Impact of climate change on marine ecosystem

Climate change is the most hotly-debated issue in the current era owing to its innumerable adverse consequences. It is a universally acknowledged fact that climate change has emerged as a looming threat to the globe by posing manifold repercussions on humans as well as on animals. Specifically, the impact of climate change on the biodiversity of marine ecosystems is a problem of concern. Nevertheless, the term climate change demonstrates long-term changes in temperatures and weather patterns. These shifts can be natural before the 1800s.


Impact of climate change on marine ecosystem
Impact of climate change on marine ecosystem


Unfortunately, in the wake of the industrial revolution, human activities have been the leading driver of this catastrophic issue in the world. Primarily, this problem is owing to the burning of fossil fuels such as coal, oil, and gas which yield heat-trapping vapors. Undeniably, Marine life and sea beings are the plants, animals, and other organisms that live in the salty water of the sea or ocean. At a basic level, marine life affects the nature of the planet. Moreover, the ocean is experiencing innumerable consequences that are devastating the fisheries' production and reproduction.


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Nevertheless, there is broadening concern over the impacts of climate change on fisheries production and the region of marine ecosystems. Climate change is abundant pressure on top of the numerous, fishing mortality, loss of abode, abject pollution, and disruption that fish merchandise already suffered.



According to the reports of the United Nations of Organization, the ocean has long experienced the brunt of the consequences of human-made global warming. Furthermore, the earth's enormous carbon sink, the ocean absorbs additional heat and energy emitted from soaring greenhouse gas emissions like CO2 trapped in the Earth’s system. Sadly, the ocean has absorbed about 90 percent of the heat yielded by growing emissions in recent times. Hence, significant steps are mandated on the national as well as the international levels to combat the effects of climate change to preserve the life of the marine ecosystem.


Effects of Climate Change on Marine Ecosystems:

Marine fishes, seabirds, and marine mammals like blue whales and dolphins, all confront formidable challenges from expanding temperatures, including high mortalities, damage to breeding lands, and mass activities as species look for favorable environmental conditions and ailments. In addition to this, coral reefs are also implicated by intensifying temperatures which lead to coral bleaching and, further, increase their danger of mortality.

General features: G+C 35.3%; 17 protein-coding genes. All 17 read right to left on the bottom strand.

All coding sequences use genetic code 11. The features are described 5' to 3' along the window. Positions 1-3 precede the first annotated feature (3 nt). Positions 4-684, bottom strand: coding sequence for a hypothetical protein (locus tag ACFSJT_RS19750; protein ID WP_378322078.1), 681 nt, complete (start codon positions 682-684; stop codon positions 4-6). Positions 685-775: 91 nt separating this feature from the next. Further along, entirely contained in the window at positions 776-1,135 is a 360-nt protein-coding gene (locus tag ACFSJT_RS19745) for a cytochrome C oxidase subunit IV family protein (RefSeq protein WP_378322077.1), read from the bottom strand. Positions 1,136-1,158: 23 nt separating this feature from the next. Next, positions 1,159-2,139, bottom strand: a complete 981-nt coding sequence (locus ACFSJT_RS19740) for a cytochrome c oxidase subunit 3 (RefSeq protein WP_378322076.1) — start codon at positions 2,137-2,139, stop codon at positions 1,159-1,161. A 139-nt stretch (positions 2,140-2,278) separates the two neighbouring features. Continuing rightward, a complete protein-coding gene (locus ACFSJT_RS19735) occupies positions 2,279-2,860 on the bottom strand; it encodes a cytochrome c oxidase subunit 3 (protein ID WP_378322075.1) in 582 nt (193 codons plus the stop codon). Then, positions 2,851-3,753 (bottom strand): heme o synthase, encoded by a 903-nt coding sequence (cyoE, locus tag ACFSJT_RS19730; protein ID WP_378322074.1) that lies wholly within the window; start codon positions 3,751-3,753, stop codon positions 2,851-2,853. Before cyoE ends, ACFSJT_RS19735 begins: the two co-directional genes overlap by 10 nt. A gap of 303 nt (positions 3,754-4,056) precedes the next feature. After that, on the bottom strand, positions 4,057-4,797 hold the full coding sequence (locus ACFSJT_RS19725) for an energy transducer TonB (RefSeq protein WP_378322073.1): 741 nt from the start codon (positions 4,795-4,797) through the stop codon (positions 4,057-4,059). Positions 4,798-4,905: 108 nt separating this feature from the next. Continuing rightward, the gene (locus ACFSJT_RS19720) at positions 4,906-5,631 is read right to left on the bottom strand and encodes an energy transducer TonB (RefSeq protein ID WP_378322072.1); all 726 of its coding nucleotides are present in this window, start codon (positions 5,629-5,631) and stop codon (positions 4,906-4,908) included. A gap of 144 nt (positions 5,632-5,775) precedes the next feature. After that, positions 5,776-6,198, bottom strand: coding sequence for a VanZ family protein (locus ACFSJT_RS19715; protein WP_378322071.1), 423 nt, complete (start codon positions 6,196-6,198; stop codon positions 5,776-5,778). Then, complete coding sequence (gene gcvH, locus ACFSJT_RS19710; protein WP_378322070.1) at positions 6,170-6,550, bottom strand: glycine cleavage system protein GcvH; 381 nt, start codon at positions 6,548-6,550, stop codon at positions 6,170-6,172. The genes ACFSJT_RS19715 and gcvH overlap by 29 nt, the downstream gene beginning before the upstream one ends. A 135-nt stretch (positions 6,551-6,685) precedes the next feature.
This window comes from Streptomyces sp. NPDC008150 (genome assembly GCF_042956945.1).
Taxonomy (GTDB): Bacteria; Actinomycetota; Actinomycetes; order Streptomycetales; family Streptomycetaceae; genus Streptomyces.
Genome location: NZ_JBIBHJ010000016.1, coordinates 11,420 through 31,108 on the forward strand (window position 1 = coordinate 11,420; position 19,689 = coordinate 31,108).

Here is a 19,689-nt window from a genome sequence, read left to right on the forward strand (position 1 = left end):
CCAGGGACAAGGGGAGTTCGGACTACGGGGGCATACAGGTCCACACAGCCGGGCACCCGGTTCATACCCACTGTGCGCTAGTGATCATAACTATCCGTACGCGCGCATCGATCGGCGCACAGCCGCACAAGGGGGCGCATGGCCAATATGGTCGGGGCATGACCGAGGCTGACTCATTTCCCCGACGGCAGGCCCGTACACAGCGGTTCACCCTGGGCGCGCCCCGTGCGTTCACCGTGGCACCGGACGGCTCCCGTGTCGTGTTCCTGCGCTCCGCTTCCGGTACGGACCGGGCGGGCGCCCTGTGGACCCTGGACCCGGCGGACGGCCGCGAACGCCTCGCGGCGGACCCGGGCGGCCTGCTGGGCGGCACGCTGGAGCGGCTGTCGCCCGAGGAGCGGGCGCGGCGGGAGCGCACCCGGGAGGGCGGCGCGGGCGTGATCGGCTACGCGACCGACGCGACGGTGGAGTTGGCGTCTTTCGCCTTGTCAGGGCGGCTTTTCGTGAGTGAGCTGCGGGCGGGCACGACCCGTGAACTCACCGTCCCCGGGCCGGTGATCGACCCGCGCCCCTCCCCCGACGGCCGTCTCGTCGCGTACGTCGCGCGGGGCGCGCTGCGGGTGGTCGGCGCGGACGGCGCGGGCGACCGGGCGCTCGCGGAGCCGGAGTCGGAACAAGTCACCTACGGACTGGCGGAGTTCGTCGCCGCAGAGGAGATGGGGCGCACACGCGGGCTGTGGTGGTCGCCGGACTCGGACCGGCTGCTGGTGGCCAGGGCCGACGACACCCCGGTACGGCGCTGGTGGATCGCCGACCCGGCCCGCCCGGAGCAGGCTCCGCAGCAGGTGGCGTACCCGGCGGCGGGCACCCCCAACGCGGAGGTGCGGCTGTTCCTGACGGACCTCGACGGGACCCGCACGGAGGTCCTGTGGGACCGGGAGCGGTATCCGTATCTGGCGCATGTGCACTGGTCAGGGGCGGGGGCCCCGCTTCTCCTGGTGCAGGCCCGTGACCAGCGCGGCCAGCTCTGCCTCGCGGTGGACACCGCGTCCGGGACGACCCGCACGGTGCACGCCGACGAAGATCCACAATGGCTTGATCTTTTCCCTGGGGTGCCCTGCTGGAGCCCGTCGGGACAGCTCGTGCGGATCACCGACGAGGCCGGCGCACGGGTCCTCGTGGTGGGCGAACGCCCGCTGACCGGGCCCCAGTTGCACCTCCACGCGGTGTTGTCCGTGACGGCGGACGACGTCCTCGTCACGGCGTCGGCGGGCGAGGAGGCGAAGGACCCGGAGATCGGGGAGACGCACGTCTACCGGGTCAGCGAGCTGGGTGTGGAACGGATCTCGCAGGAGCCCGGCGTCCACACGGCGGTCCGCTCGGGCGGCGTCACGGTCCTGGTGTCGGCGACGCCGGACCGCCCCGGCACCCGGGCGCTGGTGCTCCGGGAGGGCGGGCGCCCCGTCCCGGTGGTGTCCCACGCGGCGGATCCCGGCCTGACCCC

As the exorbitant heat and energy heat up the ocean, the alteration in temperature leads to unparalleled inundating effects.


ICE MELTING AND MARINE LIFE:

Undoubtedly, there is a massive repercussion of ice and glacier melting on marine life. These glacier melting leads to surging sea levels, which in turn expands coastal erosion as well as elevates storm spurts as, no doubt, warming air and ocean temperatures generate more persistent and severe coastal storms such as hurricanes and cyclones. Reasonably, the burning of fossil fuels, oil and gas drilling, and burgeoning deforestation, leading to rising temperatures, are the key elements in augmenting this problematic issue. It is a reality that animals of the ice surely need sea ice to survive and maintain their habitat. Sadly, there is a massive impact on ice animals. Many feel a disturbance in the food and habitat pattern in their lives.


Read Also: Glacier Lake outburst flooding (GLOF)

SEA-LEVEL RISE AND MARINE HABITATS:

Sea levels, globally, are soaring at an increasing rate as temperatures warm because of climate change. Nonetheless, sea-level growth has intensified in recent decades owing to bolstering ice loss in the world’s polar areas. The recent data from the World Meteorological Organization illustrates that the global average sea level surpassed a new record high in 2021, causing a rise of an average of millimeters a year over the period from 2013 to 2021. Along with intensifying tropical cyclones, sea-level rise has exacerbated extreme events such as deadly storm surges and coastal hazards such as flooding, widespread erosion, and landslides, which are greatly impacting the food, lives, support, and habitat of marine life.



Moreover, the Intergovernmental Panel on Climate Change (IPCC) reports that various regions including the western Tropical Pacific, the South-west Pacific, the North Pacific, the South-west Indian Ocean, and the South Atlantic are coping with the accordingly faster sea-level surges. Hence, it is clear that sea-level rise plays a responsible role in deteriorating the lives of aquatic habitats.